INDICATIONS FOR REFERRAL — Indications for referral to an orthopedic surgeon include:

  • Fracture
  • Dislocation or subluxation
  • Syndesmosis injury
  • Tendon rupture
  • Wound penetrating into the joint
  • Uncertain diagnosis

Patients with neurovascular compromise (distal findings of decreased sensation, motion, or circulation) require emergent evaluation.

OUTCOME — A metaanalysis of 31 studies that assessed the outcome of patients with acute ankle sprains noted the following [40] :

  • Pain decreases rapidly during the first two weeks following injury.
  • Approximately 5 to 33 percent of patients report some pain after one year.
  • Healing rates vary widely among studies, with 36 to 85 percent of patients reporting full recovery over the first three years.

PREVENTION — Options for primary or secondary prevention of ankle injuries include external ankle supports (such as semi-rigid orthoses (table 1), lace up supports, and high-top shoes), taping, stretching, strengthening, and proprioceptive ankle training using a wobble board.

A systematic review of 14 randomized trials concluded that patients managed with external ankle supports had a reduced risk of sprain (RR 0.53, 95% CI 0.40-0.69); however, the protective effect of high-top shoes, in particular, has not been established [41] . The reduction in risk was greater for those with a previous ankle sprain than in primary prevention. External supports did not appear to alter the severity of ankle sprains that did occur or change the incidence of other leg injuries. The authors concluded that further research was needed comparing various external ankle supports and on interventions such as taping, strengthening, and proprioceptive training.

A meta-analysis of eight studies that looked at prevention of ankle sprains found variability in study methodology and design, but concluded that while ankle braces and taping both appeared to be somewhat effective, braces appeared to be superior to taping [42] . Proprioceptive training appeared to be equally effective in primary and secondary prevention of ankle injuries.

Athletes may have concerns about decreased performance with external ankle supports. A study that looked at running and jumping performance found differing results depending on the specific brace or method (such as taping) used, but in no case did a support decrease performance by more than 5 percent [43] .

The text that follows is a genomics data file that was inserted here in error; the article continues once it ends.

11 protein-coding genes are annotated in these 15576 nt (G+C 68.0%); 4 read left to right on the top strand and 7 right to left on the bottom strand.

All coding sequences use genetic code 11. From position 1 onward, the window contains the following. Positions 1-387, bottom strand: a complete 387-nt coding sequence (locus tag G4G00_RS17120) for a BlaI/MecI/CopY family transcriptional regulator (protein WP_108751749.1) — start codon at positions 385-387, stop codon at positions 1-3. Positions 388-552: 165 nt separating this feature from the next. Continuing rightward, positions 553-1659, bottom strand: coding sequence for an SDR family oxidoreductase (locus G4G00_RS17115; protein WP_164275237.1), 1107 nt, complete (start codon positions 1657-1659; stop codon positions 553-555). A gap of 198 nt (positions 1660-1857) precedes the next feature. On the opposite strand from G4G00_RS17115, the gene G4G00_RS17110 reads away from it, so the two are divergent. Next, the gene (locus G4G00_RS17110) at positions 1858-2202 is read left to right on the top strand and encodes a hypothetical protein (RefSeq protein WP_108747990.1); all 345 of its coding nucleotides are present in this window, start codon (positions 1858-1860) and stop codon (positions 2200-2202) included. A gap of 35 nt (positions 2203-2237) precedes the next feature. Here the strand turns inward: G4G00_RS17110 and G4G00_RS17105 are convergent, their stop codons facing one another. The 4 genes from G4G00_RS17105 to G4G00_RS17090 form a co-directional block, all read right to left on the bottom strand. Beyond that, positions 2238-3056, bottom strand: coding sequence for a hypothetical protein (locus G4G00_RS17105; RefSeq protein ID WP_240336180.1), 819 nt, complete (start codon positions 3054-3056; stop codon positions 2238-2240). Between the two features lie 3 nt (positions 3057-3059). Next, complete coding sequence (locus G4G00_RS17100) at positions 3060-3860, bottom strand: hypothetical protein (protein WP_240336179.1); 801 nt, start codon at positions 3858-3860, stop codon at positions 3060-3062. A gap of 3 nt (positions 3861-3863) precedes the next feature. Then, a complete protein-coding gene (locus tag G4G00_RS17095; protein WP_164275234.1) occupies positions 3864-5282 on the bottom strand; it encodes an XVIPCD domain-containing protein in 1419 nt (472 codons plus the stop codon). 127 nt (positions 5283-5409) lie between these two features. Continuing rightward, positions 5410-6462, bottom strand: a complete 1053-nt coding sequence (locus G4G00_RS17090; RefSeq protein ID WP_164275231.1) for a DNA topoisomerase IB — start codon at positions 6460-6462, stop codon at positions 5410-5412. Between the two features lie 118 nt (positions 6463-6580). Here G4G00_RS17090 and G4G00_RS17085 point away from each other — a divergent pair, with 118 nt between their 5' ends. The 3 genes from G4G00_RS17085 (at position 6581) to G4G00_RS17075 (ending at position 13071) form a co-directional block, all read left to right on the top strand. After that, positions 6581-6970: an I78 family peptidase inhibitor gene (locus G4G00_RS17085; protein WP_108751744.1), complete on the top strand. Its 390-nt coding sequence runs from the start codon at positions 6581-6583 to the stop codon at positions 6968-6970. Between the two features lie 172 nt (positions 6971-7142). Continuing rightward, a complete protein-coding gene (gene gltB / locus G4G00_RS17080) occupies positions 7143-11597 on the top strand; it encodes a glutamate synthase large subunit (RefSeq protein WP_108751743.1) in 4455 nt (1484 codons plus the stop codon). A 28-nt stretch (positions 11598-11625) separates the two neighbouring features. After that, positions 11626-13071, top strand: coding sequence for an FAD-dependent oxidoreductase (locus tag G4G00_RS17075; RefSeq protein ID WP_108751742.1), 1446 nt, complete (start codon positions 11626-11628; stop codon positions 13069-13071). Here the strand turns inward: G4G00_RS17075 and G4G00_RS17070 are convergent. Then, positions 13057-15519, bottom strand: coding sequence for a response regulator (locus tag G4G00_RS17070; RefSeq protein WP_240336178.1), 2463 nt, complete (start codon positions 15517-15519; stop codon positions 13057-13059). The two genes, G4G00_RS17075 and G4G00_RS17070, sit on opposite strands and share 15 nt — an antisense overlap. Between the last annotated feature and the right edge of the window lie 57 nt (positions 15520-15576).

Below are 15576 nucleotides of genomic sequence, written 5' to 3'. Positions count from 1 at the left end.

Two randomized controlled trials conducted with high school and young adult athletes found that proprioceptive balance training reduced the incidence of ankle sprains among players with prior ankle sprains [28,29] .

SUMMARY AND RECOMMENDATIONS — The mechanism of most ankle sprains is an inversion injury to the lateral ligaments of the ankle. (See 'Classification of ankle sprains' above.)

For patients presenting with an acute ankle injury:

  • Perform a careful history to determine the mechanism of injury (to direct the examination), whether the patient could walk after the injury (important for the Ottawa ankle rules), and whether the ankle had been previously injured (patients with a history of ankle sprains are at increased risk for new sprains). (See 'History' above and 'Physical examination' above.)
  • Perform a careful physical examination, with particular attention to the areas covered by the Ottawa ankle rules (see 'Ottawa ankle rules' above).
  • To rule out an ankle fracture, obtain anteroposterior, lateral, and mortise plain films of the ankle, if indicated by the Ottawa ankle rules (see 'Ottawa ankle rules' above).
  • Patients with a positive squeeze test or positive external rotation stress test may have a syndesmosis injury. Syndesmosis injury can be confirmed with MRI. Patients with a syndesmosis injury should be referred to an orthopedic surgeon. (See 'Squeeze test' above.)
  • Orthopedic referral is necessary for a fracture, dislocation or subluxation, syndesmosis injury, tendon rupture, wound penetrating into the joint, and an uncertain diagnosis. Patients with neurovascular compromise (distal findings of decreased sensation, motion, or circulation) require emergent evaluation.
  • Initial treatment consists of rest, ice, compression, elevation (RICE), early mobilization, and support orthosis with early weight bearing. (See 'Immediate therapy' above.)
  • Treatment of severe (grade III) sprains is controversial. It is reasonable, particularly if mobilization is painful and compliance likely to be difficult, to initiate treatment with a brief period (10 days) of nonweightbearing and immobilization in a cast or in a combination of a rigid splint and elastic bandage. Early functional rehabilitation can be started once immobilization is discontinued. (See 'Immobilization' above.)
  • Referral to a physical therapist for advanced functional rehabilitation can be helpful. (See 'Rehabilitation' above.)

For patients with persistent symptoms:

  • In patients with symptoms that persist for more than six to eight weeks, obtaining an MRI can help to rule out conditions such as talar dome fractures or syndesmosis injury.
  • Referral to an orthopedic surgeon can be useful for patients with chronic ankle instability. (See 'Indications for referral' above.)

For prevention of reinjury in patients with a history of ankle sprain:

  • Institute proprioception and strength training, possibly under the guidance of a physical therapist. (See 'Prevention' above.)